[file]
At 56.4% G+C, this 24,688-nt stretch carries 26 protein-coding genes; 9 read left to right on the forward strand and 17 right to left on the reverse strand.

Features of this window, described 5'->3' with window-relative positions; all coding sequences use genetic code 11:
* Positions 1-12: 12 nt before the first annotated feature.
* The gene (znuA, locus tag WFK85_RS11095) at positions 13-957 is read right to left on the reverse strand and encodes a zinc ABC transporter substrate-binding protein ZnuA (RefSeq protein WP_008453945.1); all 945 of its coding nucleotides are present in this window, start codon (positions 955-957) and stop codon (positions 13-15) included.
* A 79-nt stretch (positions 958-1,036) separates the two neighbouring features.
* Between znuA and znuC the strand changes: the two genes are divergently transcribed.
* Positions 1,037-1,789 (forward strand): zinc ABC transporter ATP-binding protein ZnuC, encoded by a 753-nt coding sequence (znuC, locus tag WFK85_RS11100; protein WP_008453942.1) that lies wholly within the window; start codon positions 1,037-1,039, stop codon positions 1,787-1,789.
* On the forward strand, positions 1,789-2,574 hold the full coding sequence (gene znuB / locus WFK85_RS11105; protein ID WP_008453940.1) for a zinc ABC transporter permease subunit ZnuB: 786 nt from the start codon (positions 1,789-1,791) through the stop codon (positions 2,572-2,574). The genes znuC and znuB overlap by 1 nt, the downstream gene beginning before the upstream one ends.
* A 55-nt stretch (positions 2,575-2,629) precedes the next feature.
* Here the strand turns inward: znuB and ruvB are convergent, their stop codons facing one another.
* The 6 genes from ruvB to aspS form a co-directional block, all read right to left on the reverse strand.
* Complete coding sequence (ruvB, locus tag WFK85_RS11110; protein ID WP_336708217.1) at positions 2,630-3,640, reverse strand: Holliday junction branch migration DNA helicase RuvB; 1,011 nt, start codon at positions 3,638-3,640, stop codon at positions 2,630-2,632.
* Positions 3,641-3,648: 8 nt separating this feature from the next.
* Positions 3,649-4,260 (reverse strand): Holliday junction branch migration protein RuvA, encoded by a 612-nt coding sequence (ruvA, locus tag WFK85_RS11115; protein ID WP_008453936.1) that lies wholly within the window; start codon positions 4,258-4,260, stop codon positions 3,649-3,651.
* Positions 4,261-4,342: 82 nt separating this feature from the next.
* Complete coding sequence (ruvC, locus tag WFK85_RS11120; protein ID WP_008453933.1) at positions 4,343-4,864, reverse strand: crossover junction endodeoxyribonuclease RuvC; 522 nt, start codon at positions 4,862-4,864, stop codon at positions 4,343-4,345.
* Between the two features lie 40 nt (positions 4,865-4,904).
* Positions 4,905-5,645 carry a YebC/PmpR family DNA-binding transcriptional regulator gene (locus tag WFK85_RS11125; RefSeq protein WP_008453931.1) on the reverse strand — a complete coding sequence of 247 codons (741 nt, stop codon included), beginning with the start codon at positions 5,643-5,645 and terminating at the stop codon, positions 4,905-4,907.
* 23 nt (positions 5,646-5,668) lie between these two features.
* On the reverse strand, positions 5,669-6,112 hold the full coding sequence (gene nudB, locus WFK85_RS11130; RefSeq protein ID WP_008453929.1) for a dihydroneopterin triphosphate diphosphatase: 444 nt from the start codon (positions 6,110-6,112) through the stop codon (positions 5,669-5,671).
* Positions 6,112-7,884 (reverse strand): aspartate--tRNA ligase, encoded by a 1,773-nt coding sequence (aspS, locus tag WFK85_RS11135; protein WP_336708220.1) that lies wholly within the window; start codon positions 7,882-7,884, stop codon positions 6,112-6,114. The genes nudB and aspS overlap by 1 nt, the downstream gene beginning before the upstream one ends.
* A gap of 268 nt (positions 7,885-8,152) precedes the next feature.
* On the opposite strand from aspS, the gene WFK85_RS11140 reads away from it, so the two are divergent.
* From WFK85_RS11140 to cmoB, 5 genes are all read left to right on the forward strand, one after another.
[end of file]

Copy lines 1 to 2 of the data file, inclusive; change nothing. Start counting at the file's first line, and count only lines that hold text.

At 56.4% G+C, this 24,688-nt stretch carries 26 protein-coding genes; 9 read left to right on the forward strand and 17 right to left on the reverse strand.

Features of this window, described 5'->3' with window-relative positions; all coding sequences use genetic code 11: